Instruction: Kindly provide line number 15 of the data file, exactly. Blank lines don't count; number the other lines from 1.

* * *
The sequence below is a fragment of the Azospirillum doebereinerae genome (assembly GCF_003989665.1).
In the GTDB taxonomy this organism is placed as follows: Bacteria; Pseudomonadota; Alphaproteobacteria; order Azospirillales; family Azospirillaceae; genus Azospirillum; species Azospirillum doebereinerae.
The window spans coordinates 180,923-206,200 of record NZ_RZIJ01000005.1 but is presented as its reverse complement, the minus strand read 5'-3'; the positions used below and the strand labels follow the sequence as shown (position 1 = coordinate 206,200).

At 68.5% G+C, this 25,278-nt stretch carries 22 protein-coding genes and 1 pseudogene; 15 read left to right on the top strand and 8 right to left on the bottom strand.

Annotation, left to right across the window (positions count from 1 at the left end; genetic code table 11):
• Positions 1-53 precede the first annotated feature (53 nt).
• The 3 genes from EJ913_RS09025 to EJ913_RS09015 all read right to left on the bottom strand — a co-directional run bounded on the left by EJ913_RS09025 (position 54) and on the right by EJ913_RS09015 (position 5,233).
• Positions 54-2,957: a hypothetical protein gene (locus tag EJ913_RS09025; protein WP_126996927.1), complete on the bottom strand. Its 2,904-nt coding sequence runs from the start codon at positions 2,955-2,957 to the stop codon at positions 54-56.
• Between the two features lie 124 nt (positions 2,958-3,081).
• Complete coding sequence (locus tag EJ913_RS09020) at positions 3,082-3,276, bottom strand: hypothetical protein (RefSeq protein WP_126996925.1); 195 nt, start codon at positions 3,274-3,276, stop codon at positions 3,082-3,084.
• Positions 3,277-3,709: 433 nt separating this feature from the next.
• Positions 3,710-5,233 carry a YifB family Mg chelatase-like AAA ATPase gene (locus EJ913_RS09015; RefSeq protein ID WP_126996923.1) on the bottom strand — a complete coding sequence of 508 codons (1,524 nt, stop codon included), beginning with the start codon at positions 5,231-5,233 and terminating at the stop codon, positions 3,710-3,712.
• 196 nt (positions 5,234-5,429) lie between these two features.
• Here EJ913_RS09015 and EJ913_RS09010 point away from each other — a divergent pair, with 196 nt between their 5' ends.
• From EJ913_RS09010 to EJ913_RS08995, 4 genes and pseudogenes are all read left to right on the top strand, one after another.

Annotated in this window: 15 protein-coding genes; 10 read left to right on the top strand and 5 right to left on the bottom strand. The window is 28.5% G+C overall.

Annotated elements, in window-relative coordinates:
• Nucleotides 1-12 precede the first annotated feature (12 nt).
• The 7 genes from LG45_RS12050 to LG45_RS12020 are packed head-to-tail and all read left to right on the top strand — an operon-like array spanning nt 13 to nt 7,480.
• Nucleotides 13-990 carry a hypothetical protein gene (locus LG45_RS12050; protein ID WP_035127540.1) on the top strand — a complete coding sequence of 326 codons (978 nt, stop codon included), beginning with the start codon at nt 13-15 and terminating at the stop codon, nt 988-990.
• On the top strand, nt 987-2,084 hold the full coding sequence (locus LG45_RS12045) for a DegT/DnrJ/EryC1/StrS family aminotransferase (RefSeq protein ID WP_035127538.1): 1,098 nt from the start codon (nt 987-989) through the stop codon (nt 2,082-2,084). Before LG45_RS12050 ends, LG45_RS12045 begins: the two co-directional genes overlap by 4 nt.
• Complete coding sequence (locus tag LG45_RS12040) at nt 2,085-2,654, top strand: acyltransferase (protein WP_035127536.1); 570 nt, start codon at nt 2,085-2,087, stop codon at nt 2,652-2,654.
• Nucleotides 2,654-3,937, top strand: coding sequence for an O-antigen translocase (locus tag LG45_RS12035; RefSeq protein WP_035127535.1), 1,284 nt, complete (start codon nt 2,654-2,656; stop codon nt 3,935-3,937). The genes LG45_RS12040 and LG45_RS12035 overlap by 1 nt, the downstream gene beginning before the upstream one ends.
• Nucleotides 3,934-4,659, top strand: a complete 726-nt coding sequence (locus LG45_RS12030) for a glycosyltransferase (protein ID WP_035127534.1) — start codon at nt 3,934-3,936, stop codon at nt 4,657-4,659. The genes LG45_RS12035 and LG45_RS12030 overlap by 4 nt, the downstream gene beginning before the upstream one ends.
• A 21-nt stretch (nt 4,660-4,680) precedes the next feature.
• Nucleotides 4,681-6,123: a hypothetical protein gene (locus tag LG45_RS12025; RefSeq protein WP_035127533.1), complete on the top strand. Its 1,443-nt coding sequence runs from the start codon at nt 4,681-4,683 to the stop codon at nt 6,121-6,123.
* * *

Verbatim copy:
• From EJ913_RS09010 to EJ913_RS08995, 4 genes and pseudogenes are all read left to right on the top strand, one after another.